Employers spend countless hours worrying about, and in some cases, trying to ignore, overtime hours worked by their employees. Don't hide from the overtime issue; instead, take charge of it through effective planning and management.
Under the new "Ban the Box" law, California employers are no longer allowed to ask applicants about their prior criminal history before making a conditional offer of employment, in most circumstances.
The State of California has expanded protected parental leave eligibility to employees of qualified companies with 20 to 49 employees. Effective January 1, 2018, the "New Parent Leave Act" provides up to 12 months of protected leave for eligible employees to bond with a new child.
Many California employers may not be aware that the law regarding rest breaks for employees has changed. Employees are no longer required to remain on premises during rest breaks, the breaks cannot be interrupted, and employees can't be "on-call" during rest breaks.
On July 17, 2017, the latest version of the Form I-9 Employment Eligibility Verification form was released by the USCIS (U.S. Citizenship and Immigration Services.) Employers are required to use this revised form as of September 18, 2017. The new form is dated "07/17/17" in the lower left hand corner of its pages. This form is currently designated for use through August 31, 2019.
An updated version of the Form I-9, Employment Eligibility Verification form, has been released by the USCIS (the United Stated Citizenship & Immigration Services) and must be the only form in use by employers effective January 22, 2017.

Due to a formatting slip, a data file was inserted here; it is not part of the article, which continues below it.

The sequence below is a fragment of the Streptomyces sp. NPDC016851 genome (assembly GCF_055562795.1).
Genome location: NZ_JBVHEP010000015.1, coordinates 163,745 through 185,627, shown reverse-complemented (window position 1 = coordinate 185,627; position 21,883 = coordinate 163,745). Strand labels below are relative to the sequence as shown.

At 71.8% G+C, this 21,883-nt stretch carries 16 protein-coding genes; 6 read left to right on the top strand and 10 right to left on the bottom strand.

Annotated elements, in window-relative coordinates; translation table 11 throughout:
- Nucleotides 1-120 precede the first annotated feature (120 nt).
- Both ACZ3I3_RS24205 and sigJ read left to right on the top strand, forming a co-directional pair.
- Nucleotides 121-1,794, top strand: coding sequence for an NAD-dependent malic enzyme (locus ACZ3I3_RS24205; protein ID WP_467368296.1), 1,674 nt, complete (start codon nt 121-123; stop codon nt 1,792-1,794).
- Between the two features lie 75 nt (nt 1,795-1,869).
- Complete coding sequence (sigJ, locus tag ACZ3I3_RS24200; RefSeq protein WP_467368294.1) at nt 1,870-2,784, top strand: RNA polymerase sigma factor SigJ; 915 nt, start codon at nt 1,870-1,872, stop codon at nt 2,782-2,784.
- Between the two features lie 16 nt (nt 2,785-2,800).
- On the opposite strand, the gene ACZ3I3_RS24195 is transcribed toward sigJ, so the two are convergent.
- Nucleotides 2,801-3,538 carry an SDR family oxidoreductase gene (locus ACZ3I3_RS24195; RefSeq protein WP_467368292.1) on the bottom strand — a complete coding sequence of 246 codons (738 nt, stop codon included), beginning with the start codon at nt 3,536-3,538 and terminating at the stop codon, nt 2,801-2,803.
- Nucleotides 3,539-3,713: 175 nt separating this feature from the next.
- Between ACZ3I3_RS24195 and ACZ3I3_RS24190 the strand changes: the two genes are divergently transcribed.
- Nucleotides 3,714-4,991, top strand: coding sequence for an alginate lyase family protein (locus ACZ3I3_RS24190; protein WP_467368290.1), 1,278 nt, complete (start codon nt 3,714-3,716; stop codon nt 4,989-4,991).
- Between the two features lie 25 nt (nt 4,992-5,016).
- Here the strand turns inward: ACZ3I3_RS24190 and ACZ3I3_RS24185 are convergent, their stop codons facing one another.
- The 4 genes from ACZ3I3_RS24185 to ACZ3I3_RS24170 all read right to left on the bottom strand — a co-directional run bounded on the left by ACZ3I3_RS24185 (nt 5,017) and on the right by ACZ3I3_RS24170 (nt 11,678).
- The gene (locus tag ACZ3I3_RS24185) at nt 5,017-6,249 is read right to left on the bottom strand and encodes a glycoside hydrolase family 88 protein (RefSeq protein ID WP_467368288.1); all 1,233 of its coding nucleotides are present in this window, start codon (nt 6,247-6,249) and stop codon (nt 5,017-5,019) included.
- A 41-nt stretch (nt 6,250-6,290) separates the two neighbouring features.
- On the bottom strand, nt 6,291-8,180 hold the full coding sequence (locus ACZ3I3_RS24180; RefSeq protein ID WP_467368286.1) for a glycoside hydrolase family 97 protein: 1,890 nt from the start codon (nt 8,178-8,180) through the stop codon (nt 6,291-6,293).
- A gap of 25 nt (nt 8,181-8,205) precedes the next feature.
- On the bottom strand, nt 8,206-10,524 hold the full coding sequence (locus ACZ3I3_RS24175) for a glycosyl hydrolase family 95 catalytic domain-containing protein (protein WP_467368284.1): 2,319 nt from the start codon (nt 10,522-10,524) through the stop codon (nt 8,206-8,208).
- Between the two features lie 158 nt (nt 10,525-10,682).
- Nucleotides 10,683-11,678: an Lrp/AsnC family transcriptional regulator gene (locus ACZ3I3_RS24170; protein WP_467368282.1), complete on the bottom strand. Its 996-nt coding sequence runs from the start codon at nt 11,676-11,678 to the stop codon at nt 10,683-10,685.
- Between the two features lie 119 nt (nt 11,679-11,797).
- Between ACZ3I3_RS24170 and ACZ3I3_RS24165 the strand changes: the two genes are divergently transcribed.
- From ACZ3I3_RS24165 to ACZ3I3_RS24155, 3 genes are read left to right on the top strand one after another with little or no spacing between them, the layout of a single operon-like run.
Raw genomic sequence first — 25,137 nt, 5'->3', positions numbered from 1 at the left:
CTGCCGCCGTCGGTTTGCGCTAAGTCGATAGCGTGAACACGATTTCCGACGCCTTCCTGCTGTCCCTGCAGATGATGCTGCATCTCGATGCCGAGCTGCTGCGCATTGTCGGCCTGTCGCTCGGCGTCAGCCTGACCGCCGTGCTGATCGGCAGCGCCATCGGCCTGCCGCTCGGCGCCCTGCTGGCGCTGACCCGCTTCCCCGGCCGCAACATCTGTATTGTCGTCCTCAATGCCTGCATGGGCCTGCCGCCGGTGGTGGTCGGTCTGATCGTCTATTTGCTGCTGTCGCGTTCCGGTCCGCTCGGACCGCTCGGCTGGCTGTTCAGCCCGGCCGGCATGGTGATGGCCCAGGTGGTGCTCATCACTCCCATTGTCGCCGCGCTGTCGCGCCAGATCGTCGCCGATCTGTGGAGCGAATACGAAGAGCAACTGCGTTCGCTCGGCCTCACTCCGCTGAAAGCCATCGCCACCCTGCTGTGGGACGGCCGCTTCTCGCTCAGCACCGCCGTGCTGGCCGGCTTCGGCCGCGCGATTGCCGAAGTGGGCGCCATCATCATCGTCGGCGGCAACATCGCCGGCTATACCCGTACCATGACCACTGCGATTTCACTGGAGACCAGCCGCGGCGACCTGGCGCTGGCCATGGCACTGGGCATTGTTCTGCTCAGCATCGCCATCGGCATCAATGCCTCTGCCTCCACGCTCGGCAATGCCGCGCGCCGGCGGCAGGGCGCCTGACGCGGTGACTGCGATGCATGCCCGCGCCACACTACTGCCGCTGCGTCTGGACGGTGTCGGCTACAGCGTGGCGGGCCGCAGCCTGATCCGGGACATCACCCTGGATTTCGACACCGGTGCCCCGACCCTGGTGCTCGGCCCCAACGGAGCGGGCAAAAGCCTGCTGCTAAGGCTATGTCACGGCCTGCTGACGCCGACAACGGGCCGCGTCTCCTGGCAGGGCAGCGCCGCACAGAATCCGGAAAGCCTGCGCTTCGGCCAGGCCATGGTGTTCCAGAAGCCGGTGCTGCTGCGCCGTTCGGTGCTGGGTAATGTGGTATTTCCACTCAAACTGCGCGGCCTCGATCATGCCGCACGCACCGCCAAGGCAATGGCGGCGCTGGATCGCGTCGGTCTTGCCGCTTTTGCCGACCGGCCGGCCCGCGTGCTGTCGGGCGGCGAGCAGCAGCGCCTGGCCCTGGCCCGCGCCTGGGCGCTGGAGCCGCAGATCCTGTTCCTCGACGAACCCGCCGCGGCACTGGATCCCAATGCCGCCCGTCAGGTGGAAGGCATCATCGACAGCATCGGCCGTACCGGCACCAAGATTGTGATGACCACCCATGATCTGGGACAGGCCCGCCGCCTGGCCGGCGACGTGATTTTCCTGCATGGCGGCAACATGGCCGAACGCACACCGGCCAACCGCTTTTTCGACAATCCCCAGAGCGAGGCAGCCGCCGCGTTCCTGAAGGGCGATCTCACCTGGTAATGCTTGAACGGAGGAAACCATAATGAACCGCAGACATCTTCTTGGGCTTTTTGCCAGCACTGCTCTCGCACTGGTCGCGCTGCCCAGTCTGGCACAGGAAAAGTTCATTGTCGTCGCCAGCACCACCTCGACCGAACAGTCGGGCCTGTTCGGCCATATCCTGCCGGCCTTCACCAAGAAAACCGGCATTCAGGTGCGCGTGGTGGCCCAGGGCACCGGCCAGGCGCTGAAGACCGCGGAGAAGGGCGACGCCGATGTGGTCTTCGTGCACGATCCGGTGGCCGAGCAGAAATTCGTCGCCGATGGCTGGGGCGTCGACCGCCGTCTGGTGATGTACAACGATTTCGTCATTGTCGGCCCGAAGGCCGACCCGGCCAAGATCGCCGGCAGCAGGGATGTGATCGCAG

On December 1, 2016, the U.S. Department of Labor will implement a long-anticipated change to the so-called "white-collar" exemptions under the FLSA, increasing the minimum salary level necessary for employees to be properly classified as exempt executive, administrative, and professional employees.
Recent changes to minimum wage laws means good news to many workers across the state of California as the state prepares to implement its plan for a $15 minimum wage. The first step for the statewide minimum wage increase is a bump to $10.50 per hour in January of 2017. Additionally, some California cities have passed legislation offering even more.
Cal/OSHA has issued an extreme heat advisory for Southern California for Sunday, June 19th through Wednesday, June 22nd. Temperatures will range from 102 to as high as 120 degrees in inland and desert regions. As we enter this period of potentially record high temperatures, employers and employees must keep heat illness prevention a high priority on the work site.
Effective July 1, 2016, California employers are responsible not only for ensuring their workplaces are free of harassment and discrimination, but must also establish and implement a prevention program for harassment, discrimination and retaliation.